In recent years, positive strides have been made in our culture’s attitudes toward sexual orientation and gender identification. But negative views of those who work in the sex industry persist. Women (and, to a lesser degree, men) who use their bodies in legal commerce, such as strippers, are often scorned. They are accused of doing moral and social wrong, and at the same time seen as victims of exploitation.
In her new autobiographical one-woman dance-theater show Sex Werque, dancer/choreographer Moriah Ella Mason, a former stripper in Pittsburgh, explores attitudes and misconceptions about the industry, and feelings that both she and fellow strippers have about the profession. The show runs July 27-30, with four performances at off the WALL Performing Arts Center, in Carnegie.
With the 90-minute Sex Werque (which contains adult content and partial nudity), Mason says she wanted to emphasize that working in the sex industry is more complicated than the binary responses she usually gets: either “that’s so cool and empowering” or expressions of pity and worry. “Both of those responses are true dynamics of the industry,” she says, “but neither tells the complete story.”
A Trafford native, Mason began her dance training at age 10, inspired by seeing her older brother in a local production of High School Musical. She studied dance and choreography at Sarah Lawrence College and danced professionally in Tucson, Ariz., before returning to Pittsburgh where she has performed with the Pillow Project, STAYCEE PEARL dance project, and Maree ReMalia/merrygogo. Last year, she was seen at Carnegie Stage in Mark Thompson’s Kimono. She has presented her own work locally as well as in New York. When she’s not dancing, Mason works as a massage therapist, filmmaker and visual artist.
She says she got into stripping partially out of curiosity about the excitement and danger associated with it. “I tend to push myself toward anything that feels scary,” she says. Her biggest motivator, however, was economics. She was struggling to pay her bills and to fund her art.
Of the many responses from people who knew she was a stripper, some of the more complicated came from feminist friends. Some cheered what she was doing, and some jeered, Mason says.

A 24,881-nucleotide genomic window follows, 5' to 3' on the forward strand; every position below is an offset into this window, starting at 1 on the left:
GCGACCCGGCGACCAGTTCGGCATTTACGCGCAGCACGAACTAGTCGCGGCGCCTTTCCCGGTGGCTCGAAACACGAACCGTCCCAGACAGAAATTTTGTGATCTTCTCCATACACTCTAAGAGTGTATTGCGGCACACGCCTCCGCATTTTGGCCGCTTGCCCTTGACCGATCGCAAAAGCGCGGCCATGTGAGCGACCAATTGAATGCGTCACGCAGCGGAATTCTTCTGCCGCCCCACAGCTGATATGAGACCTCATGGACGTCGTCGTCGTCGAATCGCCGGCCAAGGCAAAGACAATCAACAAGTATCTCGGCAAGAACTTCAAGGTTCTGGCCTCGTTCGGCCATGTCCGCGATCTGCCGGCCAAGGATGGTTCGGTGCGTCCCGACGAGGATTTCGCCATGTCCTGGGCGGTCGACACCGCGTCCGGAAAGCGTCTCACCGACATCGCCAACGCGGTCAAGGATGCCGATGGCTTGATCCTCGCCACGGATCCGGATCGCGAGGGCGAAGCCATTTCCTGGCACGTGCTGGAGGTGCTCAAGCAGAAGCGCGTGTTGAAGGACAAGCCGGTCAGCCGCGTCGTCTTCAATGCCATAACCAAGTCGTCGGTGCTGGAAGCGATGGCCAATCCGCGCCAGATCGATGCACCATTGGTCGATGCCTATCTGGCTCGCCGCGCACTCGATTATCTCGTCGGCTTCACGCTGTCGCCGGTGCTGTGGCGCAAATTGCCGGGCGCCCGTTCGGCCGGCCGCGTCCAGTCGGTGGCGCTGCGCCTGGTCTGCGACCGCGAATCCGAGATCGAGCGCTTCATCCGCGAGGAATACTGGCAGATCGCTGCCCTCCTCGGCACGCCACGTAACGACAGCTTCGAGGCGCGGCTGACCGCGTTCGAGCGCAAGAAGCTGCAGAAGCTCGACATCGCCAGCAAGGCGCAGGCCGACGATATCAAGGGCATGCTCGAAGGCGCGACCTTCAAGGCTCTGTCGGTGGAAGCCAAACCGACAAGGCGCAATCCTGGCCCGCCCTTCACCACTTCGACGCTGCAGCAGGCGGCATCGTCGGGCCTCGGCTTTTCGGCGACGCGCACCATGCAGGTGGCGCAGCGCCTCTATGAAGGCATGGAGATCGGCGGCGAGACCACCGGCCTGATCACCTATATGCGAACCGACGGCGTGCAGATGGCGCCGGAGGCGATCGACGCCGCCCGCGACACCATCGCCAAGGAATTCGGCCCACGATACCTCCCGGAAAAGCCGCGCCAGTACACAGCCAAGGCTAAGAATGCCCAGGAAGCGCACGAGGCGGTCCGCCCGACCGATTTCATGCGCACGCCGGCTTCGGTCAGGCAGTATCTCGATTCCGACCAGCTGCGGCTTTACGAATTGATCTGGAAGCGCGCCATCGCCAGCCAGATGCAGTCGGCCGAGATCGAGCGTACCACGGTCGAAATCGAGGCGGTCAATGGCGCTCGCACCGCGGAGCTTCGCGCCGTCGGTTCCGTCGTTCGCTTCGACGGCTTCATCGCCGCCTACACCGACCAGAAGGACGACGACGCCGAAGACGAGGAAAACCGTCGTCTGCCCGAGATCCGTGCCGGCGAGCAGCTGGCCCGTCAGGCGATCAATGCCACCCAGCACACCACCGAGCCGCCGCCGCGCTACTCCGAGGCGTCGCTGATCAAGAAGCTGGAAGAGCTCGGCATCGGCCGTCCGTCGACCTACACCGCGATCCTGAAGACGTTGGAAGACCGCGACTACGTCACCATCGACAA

Former stripper Jessica Berson, author of The Naked Result: How Exotic Dance Became Big Business, wrote of this feminist quandary: “Many more traditional feminists […] demonize exotic dance, sex work, and many kinds of sexual experience as oppressive and objectifying; on the other hand, many sex radical feminists celebrate these same activities as empowering and transgressive. Both groups are right, and both groups are wrong — the binary is false.”
Mason likewise has conflicted feelings about being a stripper. As Berson writes, in The Naked Result: “I found the experience both empowering and disempowering. Sometimes every man I encountered seemed thoughtful and respectful. … Sometimes every man I encountered seemed misogynistic. … A strident for or against stance doesn’t account for the nuances.”
Mason quit stripping close to a year ago because it had more downs than ups for her. She has no plans to return to it, but says, “It was a really transformative experience. It really changed who I am as a performer and my comfort with the stage.”
Sex Werque is set to a pre-recorded original soundscape by JF Winkles, of local band It It. Structurally, the show “is an interwoven mix of text, monologue, video and dance,” says Mason. Liz Barentine’s video for the piece will include interviews with other strippers talking about their experiences in the industry. Mason’s modern-dance choreography will also integrate some of stripping’s own unique movement language and that of pole dancing — a stripping genre that has found mainstream acceptance as a clothed workout regime — as well as elements of stripping’s less controversial stage cousin, burlesque.
As to why Mason chose to feature this aspect of her life in a dance work, she says: “I care about the lives of the people [I met] in the industry and the stigma associated with it. I want audiences to see a more realistic view of life as a stripper.”